The Alberta government has updated or adopted seven new building-code changes it says will improve energy efficiency and reduce greenhouse gas emissions.

The updated codes improve energy efficiency standards for windows, lighting, building envelope, insulation, heating, ventilation and air-conditioning. 

The changes come into effect Nov. 1.

"A more energy-efficient home is a comfortable home, one that keeps the heat in, the cold out, and money in your pocket," Minister of Municipal Affairs Danielle Larivee said Tuesday.

Emissions from homes and buildings were responsible for 19 megatonnes, or about seven per cent, of Alberta's greenhouse gas emissions in 2014, Larivee said.

"It may seem small but that number has a big impact on the planet," she said.

The changes align Alberta with energy-efficiency standards put forward by the National Building Code in 2011, and updated in 2012.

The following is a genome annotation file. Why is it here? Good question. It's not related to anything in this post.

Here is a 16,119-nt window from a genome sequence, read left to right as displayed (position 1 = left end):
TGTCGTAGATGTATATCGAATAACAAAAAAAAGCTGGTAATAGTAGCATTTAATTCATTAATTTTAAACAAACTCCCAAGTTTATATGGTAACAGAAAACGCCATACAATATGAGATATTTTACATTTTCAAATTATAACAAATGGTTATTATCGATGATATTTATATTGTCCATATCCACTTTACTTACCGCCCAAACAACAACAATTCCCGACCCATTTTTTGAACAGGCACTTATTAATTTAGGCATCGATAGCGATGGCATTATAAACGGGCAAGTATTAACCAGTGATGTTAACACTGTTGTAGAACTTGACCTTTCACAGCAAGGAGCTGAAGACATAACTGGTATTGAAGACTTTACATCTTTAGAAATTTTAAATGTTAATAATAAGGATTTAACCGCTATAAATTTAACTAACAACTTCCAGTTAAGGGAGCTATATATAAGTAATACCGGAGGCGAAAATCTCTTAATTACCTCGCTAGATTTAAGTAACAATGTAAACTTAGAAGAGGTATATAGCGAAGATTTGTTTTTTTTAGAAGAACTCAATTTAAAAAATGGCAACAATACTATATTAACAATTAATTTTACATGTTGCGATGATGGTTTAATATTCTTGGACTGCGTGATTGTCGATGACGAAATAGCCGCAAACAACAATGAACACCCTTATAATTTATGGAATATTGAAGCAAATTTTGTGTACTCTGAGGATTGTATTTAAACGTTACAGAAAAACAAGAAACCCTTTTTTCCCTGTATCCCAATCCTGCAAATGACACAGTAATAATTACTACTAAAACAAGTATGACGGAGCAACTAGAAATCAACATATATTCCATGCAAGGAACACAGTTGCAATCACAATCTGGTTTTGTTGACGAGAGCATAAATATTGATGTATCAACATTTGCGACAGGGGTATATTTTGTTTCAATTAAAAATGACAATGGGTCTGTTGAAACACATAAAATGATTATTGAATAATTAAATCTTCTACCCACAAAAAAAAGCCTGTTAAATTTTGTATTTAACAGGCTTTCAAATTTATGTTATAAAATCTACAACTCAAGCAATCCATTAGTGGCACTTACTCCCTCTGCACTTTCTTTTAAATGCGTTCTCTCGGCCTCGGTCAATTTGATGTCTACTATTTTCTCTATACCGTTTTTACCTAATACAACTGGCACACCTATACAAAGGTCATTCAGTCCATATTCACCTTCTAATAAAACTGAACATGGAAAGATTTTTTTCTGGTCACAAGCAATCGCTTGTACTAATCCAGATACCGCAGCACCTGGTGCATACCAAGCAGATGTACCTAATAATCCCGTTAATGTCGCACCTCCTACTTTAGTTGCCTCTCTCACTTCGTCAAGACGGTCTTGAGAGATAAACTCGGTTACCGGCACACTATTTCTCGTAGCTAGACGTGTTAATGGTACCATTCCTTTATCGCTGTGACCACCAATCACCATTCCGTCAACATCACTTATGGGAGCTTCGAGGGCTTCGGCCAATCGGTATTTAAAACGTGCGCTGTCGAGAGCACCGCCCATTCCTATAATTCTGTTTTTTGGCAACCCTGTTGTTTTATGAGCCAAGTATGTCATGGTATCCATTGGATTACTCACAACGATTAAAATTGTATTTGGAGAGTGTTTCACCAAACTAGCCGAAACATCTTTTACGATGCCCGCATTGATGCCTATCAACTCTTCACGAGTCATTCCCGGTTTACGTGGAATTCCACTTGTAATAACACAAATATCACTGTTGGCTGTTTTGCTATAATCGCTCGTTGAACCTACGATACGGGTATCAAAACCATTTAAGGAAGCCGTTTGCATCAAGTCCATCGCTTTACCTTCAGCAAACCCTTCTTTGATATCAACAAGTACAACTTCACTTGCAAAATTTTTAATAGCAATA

UrbanAge Homes

A 'skinny house' like this one, built with the new energy efficiency standards, can save the homeowner $500 a year in energy costs, said UrbanAge Homes. (Lydia Neufeld/CBC)

"There are national building codes that are set, but Alberta has to actually adopt them on behalf of our builders and to enforce our builders," Larivee said.

Alberta was behind and these changes are an opportunity to catch up with the rest of Canada, she said.

Many builders were already meeting or exceeding the new standards, said Donna Moore, CEO of the Canadian Home Builders.

One of those builders is Richard Nault with UrbanAge Homes in Edmonton.

"We're now kind of killing two birds with one stone," he said. "We believe we're giving homeowners what they want, but we're also providing a more efficient home in terms of energy."

For example, a new 1,730-square-foot "skinny house" with triple-paned windows, high-efficiency furnaces and other insulating factors will save the homeowner $500 a year in energy costs, he said.